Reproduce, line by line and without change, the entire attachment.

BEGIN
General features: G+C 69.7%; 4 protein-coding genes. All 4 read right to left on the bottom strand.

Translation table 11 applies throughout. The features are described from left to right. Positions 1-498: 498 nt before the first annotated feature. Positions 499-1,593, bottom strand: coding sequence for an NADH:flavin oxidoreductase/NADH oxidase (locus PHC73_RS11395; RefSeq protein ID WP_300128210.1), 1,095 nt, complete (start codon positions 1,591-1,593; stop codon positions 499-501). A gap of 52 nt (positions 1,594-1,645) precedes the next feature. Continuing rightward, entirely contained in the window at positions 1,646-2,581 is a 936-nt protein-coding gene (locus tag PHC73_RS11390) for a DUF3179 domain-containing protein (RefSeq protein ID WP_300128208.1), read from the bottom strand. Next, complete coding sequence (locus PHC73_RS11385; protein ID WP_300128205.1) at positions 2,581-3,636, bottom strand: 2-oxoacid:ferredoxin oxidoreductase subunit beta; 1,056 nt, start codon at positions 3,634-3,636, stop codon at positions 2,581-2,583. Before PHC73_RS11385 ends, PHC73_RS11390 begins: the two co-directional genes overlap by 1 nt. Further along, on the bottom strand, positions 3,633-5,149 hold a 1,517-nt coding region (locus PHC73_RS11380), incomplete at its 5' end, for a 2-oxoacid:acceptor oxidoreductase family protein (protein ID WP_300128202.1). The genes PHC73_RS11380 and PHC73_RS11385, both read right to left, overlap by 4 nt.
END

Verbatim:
General features: G+C 69.7%; 4 protein-coding genes. All 4 read right to left on the bottom strand.

Translation table 11 applies throughout. The features are described from left to right. Positions 1-498: 498 nt before the first annotated feature. Positions 499-1,593, bottom strand: coding sequence for an NADH:flavin oxidoreductase/NADH oxidase (locus PHC73_RS11395; RefSeq protein ID WP_300128210.1), 1,095 nt, complete (start codon positions 1,591-1,593; stop codon positions 499-501). A gap of 52 nt (positions 1,594-1,645) precedes the next feature. Continuing rightward, entirely contained in the window at positions 1,646-2,581 is a 936-nt protein-coding gene (locus tag PHC73_RS11390) for a DUF3179 domain-containing protein (RefSeq protein ID WP_300128208.1), read from the bottom strand. Next, complete coding sequence (locus PHC73_RS11385; protein ID WP_300128205.1) at positions 2,581-3,636, bottom strand: 2-oxoacid:ferredoxin oxidoreductase subunit beta; 1,056 nt, start codon at positions 3,634-3,636, stop codon at positions 2,581-2,583. Before PHC73_RS11385 ends, PHC73_RS11390 begins: the two co-directional genes overlap by 1 nt. Further along, on the bottom strand, positions 3,633-5,149 hold a 1,517-nt coding region (locus PHC73_RS11380), incomplete at its 5' end, for a 2-oxoacid:acceptor oxidoreductase family protein (protein ID WP_300128202.1). The genes PHC73_RS11380 and PHC73_RS11385, both read right to left, overlap by 4 nt.